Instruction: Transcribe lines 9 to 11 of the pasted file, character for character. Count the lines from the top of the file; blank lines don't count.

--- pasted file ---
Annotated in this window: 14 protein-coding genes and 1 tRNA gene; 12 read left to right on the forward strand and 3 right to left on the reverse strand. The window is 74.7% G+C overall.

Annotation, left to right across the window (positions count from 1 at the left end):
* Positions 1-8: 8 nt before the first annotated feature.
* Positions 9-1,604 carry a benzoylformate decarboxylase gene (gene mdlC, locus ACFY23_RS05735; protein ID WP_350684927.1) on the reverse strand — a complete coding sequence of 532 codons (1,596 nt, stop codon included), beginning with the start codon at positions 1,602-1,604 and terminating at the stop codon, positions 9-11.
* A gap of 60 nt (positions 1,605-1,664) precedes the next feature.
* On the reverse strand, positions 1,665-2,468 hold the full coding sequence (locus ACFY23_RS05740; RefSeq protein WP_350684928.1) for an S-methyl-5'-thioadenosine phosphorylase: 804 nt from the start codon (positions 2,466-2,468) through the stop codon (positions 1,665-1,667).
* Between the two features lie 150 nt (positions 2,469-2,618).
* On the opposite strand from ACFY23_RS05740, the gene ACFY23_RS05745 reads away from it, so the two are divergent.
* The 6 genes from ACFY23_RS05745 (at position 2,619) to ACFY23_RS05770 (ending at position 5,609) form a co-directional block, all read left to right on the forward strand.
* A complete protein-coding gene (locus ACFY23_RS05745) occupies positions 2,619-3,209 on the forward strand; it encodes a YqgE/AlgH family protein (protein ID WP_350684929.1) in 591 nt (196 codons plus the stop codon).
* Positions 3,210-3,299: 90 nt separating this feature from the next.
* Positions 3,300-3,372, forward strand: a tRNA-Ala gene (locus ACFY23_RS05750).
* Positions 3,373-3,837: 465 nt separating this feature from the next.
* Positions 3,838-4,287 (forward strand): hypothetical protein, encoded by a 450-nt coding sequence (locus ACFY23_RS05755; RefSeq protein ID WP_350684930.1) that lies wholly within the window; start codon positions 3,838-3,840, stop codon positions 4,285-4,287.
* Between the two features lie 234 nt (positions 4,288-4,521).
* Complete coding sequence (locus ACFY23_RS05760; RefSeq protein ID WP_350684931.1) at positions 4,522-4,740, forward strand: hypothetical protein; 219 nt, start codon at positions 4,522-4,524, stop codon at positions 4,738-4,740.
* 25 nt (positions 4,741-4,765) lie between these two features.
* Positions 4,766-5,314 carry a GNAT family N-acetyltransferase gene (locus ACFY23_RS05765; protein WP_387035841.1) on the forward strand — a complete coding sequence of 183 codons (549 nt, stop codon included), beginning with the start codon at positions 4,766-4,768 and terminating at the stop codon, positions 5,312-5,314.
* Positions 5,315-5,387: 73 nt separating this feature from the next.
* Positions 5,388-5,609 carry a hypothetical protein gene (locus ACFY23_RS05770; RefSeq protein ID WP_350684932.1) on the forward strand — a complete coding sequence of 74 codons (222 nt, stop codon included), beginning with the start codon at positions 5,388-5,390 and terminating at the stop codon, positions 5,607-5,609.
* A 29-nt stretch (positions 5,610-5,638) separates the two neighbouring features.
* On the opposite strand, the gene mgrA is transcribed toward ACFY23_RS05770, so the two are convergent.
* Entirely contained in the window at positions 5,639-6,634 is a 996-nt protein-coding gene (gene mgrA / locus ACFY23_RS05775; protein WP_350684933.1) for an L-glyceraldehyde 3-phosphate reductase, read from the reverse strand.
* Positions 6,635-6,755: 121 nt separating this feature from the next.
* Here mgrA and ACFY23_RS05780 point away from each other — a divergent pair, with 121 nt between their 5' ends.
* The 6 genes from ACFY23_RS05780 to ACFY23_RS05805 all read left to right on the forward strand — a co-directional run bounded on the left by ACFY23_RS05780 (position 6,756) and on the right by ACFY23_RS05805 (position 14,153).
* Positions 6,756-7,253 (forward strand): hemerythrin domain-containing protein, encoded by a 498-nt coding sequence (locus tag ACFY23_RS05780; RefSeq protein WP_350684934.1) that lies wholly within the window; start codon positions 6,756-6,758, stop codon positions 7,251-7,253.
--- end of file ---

* The 6 genes from ACFY23_RS05745 (at position 2,619) to ACFY23_RS05770 (ending at position 5,609) form a co-directional block, all read left to right on the forward strand.
* A complete protein-coding gene (locus ACFY23_RS05745) occupies positions 2,619-3,209 on the forward strand; it encodes a YqgE/AlgH family protein (protein ID WP_350684929.1) in 591 nt (196 codons plus the stop codon).
* Positions 3,210-3,299: 90 nt separating this feature from the next.